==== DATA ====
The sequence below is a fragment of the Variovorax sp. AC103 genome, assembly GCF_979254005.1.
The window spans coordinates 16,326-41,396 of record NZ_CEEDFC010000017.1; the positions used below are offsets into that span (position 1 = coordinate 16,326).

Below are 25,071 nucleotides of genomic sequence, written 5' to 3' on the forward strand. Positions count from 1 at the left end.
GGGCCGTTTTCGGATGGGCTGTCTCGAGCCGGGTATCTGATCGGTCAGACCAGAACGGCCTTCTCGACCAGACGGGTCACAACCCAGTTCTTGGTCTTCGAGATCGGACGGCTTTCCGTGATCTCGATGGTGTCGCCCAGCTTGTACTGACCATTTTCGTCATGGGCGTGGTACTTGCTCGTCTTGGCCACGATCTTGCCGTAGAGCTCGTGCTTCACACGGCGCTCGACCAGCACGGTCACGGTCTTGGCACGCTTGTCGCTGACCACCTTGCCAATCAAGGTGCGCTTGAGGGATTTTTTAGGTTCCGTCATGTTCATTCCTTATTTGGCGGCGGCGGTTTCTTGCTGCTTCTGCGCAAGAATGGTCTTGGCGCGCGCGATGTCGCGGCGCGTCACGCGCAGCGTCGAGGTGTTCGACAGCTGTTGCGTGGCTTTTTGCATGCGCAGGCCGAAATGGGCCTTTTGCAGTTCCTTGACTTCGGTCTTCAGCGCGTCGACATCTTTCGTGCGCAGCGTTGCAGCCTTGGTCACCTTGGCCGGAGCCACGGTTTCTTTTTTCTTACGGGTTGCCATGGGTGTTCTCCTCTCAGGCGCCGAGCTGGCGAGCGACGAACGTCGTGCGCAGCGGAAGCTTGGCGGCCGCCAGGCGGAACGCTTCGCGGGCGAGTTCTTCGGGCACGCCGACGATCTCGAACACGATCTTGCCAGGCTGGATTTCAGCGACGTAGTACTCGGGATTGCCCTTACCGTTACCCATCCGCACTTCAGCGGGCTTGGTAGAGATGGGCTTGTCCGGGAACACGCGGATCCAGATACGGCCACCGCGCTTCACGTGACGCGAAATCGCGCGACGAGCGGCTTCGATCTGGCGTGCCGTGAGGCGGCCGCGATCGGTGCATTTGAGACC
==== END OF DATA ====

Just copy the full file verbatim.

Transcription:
The sequence below is a fragment of the Variovorax sp. AC103 genome, assembly GCF_979254005.1.
The window spans coordinates 16,326-41,396 of record NZ_CEEDFC010000017.1; the positions used below are offsets into that span (position 1 = coordinate 16,326).

Below are 25,071 nucleotides of genomic sequence, written 5' to 3' on the forward strand. Positions count from 1 at the left end.
GGGCCGTTTTCGGATGGGCTGTCTCGAGCCGGGTATCTGATCGGTCAGACCAGAACGGCCTTCTCGACCAGACGGGTCACAACCCAGTTCTTGGTCTTCGAGATCGGACGGCTTTCCGTGATCTCGATGGTGTCGCCCAGCTTGTACTGACCATTTTCGTCATGGGCGTGGTACTTGCTCGTCTTGGCCACGATCTTGCCGTAGAGCTCGTGCTTCACACGGCGCTCGACCAGCACGGTCACGGTCTTGGCACGCTTGTCGCTGACCACCTTGCCAATCAAGGTGCGCTTGAGGGATTTTTTAGGTTCCGTCATGTTCATTCCTTATTTGGCGGCGGCGGTTTCTTGCTGCTTCTGCGCAAGAATGGTCTTGGCGCGCGCGATGTCGCGGCGCGTCACGCGCAGCGTCGAGGTGTTCGACAGCTGTTGCGTGGCTTTTTGCATGCGCAGGCCGAAATGGGCCTTTTGCAGTTCCTTGACTTCGGTCTTCAGCGCGTCGACATCTTTCGTGCGCAGCGTTGCAGCCTTGGTCACCTTGGCCGGAGCCACGGTTTCTTTTTTCTTACGGGTTGCCATGGGTGTTCTCCTCTCAGGCGCCGAGCTGGCGAGCGACGAACGTCGTGCGCAGCGGAAGCTTGGCGGCCGCCAGGCGGAACGCTTCGCGGGCGAGTTCTTCGGGCACGCCGACGATCTCGAACACGATCTTGCCAGGCTGGATTTCAGCGACGTAGTACTCGGGATTGCCCTTACCGTTACCCATCCGCACTTCAGCGGGCTTGGTAGAGATGGGCTTGTCCGGGAACACGCGGATCCAGATACGGCCACCGCGCTTCACGTGACGCGAAATCGCGCGACGAGCGGCTTCGATCTGGCGTGCCGTGAGGCGGCCGCGATCGGTGCATTTGAGACC